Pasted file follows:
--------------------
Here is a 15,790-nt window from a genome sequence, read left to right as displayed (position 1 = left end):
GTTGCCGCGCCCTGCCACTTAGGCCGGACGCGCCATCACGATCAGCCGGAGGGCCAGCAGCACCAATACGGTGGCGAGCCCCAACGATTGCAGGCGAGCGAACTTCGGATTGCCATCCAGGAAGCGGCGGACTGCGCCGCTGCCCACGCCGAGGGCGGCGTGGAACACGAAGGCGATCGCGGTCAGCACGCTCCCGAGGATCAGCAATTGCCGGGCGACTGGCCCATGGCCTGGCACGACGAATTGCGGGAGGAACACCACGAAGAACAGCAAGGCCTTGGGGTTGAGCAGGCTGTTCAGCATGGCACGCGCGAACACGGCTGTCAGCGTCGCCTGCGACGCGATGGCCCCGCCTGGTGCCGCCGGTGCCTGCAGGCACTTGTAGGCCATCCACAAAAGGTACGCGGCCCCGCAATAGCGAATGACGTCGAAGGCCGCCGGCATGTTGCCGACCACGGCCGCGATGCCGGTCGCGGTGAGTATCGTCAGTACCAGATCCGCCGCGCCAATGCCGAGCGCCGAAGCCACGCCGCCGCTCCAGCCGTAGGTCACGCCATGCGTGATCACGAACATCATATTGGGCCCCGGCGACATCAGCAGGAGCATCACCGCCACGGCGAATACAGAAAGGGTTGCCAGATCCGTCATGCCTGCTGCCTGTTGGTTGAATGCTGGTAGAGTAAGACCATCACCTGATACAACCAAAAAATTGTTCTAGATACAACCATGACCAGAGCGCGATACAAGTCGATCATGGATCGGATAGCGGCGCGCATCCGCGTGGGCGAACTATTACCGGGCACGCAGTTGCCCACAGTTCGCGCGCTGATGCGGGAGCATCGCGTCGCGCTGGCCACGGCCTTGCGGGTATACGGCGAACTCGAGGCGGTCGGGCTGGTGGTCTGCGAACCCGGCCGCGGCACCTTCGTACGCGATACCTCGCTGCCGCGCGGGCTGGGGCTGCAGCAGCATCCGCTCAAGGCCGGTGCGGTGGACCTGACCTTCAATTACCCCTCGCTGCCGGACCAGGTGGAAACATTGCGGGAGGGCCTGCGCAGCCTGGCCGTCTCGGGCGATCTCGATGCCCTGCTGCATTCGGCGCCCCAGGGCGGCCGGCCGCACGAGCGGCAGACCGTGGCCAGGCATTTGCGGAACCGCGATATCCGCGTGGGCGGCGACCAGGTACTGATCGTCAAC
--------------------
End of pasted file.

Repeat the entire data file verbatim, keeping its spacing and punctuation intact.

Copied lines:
Here is a 15,790-nt window from a genome sequence, read left to right as displayed (position 1 = left end):
GTTGCCGCGCCCTGCCACTTAGGCCGGACGCGCCATCACGATCAGCCGGAGGGCCAGCAGCACCAATACGGTGGCGAGCCCCAACGATTGCAGGCGAGCGAACTTCGGATTGCCATCCAGGAAGCGGCGGACTGCGCCGCTGCCCACGCCGAGGGCGGCGTGGAACACGAAGGCGATCGCGGTCAGCACGCTCCCGAGGATCAGCAATTGCCGGGCGACTGGCCCATGGCCTGGCACGACGAATTGCGGGAGGAACACCACGAAGAACAGCAAGGCCTTGGGGTTGAGCAGGCTGTTCAGCATGGCACGCGCGAACACGGCTGTCAGCGTCGCCTGCGACGCGATGGCCCCGCCTGGTGCCGCCGGTGCCTGCAGGCACTTGTAGGCCATCCACAAAAGGTACGCGGCCCCGCAATAGCGAATGACGTCGAAGGCCGCCGGCATGTTGCCGACCACGGCCGCGATGCCGGTCGCGGTGAGTATCGTCAGTACCAGATCCGCCGCGCCAATGCCGAGCGCCGAAGCCACGCCGCCGCTCCAGCCGTAGGTCACGCCATGCGTGATCACGAACATCATATTGGGCCCCGGCGACATCAGCAGGAGCATCACCGCCACGGCGAATACAGAAAGGGTTGCCAGATCCGTCATGCCTGCTGCCTGTTGGTTGAATGCTGGTAGAGTAAGACCATCACCTGATACAACCAAAAAATTGTTCTAGATACAACCATGACCAGAGCGCGATACAAGTCGATCATGGATCGGATAGCGGCGCGCATCCGCGTGGGCGAACTATTACCGGGCACGCAGTTGCCCACAGTTCGCGCGCTGATGCGGGAGCATCGCGTCGCGCTGGCCACGGCCTTGCGGGTATACGGCGAACTCGAGGCGGTCGGGCTGGTGGTCTGCGAACCCGGCCGCGGCACCTTCGTACGCGATACCTCGCTGCCGCGCGGGCTGGGGCTGCAGCAGCATCCGCTCAAGGCCGGTGCGGTGGACCTGACCTTCAATTACCCCTCGCTGCCGGACCAGGTGGAAACATTGCGGGAGGGCCTGCGCAGCCTGGCCGTCTCGGGCGATCTCGATGCCCTGCTGCATTCGGCGCCCCAGGGCGGCCGGCCGCACGAGCGGCAGACCGTGGCCAGGCATTTGCGGAACCGCGATATCCGCGTGGGCGGCGACCAGGTACTGATCGTCAAC